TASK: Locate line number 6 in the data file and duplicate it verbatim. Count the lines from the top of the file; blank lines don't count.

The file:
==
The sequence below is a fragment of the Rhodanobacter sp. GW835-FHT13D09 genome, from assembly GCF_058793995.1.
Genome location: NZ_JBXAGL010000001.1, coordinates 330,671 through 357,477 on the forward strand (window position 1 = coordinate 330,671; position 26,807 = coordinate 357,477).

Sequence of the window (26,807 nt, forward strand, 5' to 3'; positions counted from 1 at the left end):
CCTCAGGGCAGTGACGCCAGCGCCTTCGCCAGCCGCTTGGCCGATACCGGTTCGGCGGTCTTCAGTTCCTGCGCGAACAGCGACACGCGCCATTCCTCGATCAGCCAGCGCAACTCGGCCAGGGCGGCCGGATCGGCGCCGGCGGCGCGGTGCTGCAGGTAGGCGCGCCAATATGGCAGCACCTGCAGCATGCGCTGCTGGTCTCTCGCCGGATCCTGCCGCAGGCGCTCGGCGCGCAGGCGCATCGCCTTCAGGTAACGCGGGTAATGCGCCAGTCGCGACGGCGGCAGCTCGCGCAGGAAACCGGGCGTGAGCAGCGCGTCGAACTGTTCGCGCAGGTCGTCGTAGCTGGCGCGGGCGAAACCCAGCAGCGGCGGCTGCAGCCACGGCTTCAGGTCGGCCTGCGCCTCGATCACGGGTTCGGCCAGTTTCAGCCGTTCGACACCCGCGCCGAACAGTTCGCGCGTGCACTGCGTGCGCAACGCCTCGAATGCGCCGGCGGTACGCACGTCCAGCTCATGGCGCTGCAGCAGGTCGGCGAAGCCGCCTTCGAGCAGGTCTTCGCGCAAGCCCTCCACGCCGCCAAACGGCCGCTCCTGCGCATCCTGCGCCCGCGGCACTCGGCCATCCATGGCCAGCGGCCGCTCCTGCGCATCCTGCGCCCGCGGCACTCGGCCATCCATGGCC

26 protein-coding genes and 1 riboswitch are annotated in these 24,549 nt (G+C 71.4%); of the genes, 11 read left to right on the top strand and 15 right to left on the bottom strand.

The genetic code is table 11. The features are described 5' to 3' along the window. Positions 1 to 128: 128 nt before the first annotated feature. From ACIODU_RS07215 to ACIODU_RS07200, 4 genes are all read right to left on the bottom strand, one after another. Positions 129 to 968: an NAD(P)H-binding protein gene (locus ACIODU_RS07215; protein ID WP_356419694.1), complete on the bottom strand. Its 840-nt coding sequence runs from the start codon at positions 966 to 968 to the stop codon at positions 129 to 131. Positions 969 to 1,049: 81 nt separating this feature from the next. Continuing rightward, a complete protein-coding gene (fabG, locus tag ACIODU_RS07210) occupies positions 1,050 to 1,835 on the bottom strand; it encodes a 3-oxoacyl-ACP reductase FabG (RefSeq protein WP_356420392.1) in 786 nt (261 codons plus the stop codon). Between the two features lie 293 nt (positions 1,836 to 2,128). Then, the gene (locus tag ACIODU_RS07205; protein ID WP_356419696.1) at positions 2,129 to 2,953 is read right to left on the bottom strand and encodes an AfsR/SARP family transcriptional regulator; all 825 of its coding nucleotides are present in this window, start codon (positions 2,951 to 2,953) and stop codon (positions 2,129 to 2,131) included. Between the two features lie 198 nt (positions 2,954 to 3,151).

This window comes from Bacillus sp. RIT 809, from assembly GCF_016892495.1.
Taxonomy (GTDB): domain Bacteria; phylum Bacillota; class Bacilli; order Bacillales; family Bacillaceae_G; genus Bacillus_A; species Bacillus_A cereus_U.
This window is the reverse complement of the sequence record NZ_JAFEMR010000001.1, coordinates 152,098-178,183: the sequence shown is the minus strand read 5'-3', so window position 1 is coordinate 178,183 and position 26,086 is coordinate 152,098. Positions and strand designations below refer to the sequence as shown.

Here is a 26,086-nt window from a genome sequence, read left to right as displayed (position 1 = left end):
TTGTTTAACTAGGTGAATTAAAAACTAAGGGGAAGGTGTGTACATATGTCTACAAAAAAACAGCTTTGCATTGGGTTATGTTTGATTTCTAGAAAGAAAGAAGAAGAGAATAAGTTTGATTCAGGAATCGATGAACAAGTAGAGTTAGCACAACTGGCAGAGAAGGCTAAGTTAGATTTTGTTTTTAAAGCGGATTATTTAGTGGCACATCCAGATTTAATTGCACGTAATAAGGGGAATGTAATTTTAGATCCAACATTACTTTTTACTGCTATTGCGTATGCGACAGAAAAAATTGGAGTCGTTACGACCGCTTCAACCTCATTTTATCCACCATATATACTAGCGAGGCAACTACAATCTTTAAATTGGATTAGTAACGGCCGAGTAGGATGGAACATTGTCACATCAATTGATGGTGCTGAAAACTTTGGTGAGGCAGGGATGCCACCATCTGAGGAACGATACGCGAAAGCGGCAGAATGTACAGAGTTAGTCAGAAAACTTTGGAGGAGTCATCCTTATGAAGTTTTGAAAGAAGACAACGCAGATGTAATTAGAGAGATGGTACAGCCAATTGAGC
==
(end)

The genetic code is table 11. The features are described 5' to 3' along the window. Positions 1 to 128: 128 nt before the first annotated feature. From ACIODU_RS07215 to ACIODU_RS07200, 4 genes are all read right to left on the bottom strand, one after another. Positions 129 to 968: an NAD(P)H-binding protein gene (locus ACIODU_RS07215; protein ID WP_356419694.1), complete on the bottom strand. Its 840-nt coding sequence runs from the start codon at positions 966 to 968 to the stop codon at positions 129 to 131. Positions 969 to 1,049: 81 nt separating this feature from the next. Continuing rightward, a complete protein-coding gene (fabG, locus tag ACIODU_RS07210) occupies positions 1,050 to 1,835 on the bottom strand; it encodes a 3-oxoacyl-ACP reductase FabG (RefSeq protein WP_356420392.1) in 786 nt (261 codons plus the stop codon). Between the two features lie 293 nt (positions 1,836 to 2,128). Then, the gene (locus tag ACIODU_RS07205; protein ID WP_356419696.1) at positions 2,129 to 2,953 is read right to left on the bottom strand and encodes an AfsR/SARP family transcriptional regulator; all 825 of its coding nucleotides are present in this window, start codon (positions 2,951 to 2,953) and stop codon (positions 2,129 to 2,131) included. Between the two features lie 198 nt (positions 2,954 to 3,151).